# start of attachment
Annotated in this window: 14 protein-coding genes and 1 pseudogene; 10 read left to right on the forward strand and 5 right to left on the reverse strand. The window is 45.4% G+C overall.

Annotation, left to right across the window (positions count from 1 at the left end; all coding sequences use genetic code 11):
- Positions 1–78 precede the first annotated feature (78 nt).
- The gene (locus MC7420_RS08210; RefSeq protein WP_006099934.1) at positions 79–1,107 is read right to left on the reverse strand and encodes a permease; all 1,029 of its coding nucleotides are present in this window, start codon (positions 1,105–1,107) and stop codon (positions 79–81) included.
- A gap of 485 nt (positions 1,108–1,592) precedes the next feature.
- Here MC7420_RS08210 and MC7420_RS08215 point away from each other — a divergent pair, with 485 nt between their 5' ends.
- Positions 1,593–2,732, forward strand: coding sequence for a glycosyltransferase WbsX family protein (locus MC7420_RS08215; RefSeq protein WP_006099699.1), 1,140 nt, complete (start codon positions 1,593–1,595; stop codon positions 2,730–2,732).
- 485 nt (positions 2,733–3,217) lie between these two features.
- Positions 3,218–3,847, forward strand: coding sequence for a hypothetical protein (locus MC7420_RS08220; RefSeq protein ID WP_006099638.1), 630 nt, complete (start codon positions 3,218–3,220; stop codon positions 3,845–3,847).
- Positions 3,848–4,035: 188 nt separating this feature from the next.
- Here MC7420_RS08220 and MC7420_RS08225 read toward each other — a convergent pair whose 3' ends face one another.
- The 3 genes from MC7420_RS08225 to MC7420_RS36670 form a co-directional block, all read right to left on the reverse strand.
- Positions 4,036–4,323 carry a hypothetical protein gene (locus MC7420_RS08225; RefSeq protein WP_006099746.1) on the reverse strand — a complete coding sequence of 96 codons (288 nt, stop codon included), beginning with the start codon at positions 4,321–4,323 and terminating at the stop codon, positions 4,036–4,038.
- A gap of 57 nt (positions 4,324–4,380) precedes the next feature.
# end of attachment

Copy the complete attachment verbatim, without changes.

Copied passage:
Annotated in this window: 14 protein-coding genes and 1 pseudogene; 10 read left to right on the forward strand and 5 right to left on the reverse strand. The window is 45.4% G+C overall.

Annotation, left to right across the window (positions count from 1 at the left end; all coding sequences use genetic code 11):
- Positions 1–78 precede the first annotated feature (78 nt).
- The gene (locus MC7420_RS08210; RefSeq protein WP_006099934.1) at positions 79–1,107 is read right to left on the reverse strand and encodes a permease; all 1,029 of its coding nucleotides are present in this window, start codon (positions 1,105–1,107) and stop codon (positions 79–81) included.
- A gap of 485 nt (positions 1,108–1,592) precedes the next feature.
- Here MC7420_RS08210 and MC7420_RS08215 point away from each other — a divergent pair, with 485 nt between their 5' ends.
- Positions 1,593–2,732, forward strand: coding sequence for a glycosyltransferase WbsX family protein (locus MC7420_RS08215; RefSeq protein WP_006099699.1), 1,140 nt, complete (start codon positions 1,593–1,595; stop codon positions 2,730–2,732).
- 485 nt (positions 2,733–3,217) lie between these two features.
- Positions 3,218–3,847, forward strand: coding sequence for a hypothetical protein (locus MC7420_RS08220; RefSeq protein ID WP_006099638.1), 630 nt, complete (start codon positions 3,218–3,220; stop codon positions 3,845–3,847).
- Positions 3,848–4,035: 188 nt separating this feature from the next.
- Here MC7420_RS08220 and MC7420_RS08225 read toward each other — a convergent pair whose 3' ends face one another.
- The 3 genes from MC7420_RS08225 to MC7420_RS36670 form a co-directional block, all read right to left on the reverse strand.
- Positions 4,036–4,323 carry a hypothetical protein gene (locus MC7420_RS08225; RefSeq protein WP_006099746.1) on the reverse strand — a complete coding sequence of 96 codons (288 nt, stop codon included), beginning with the start codon at positions 4,321–4,323 and terminating at the stop codon, positions 4,036–4,038.
- A gap of 57 nt (positions 4,324–4,380) precedes the next feature.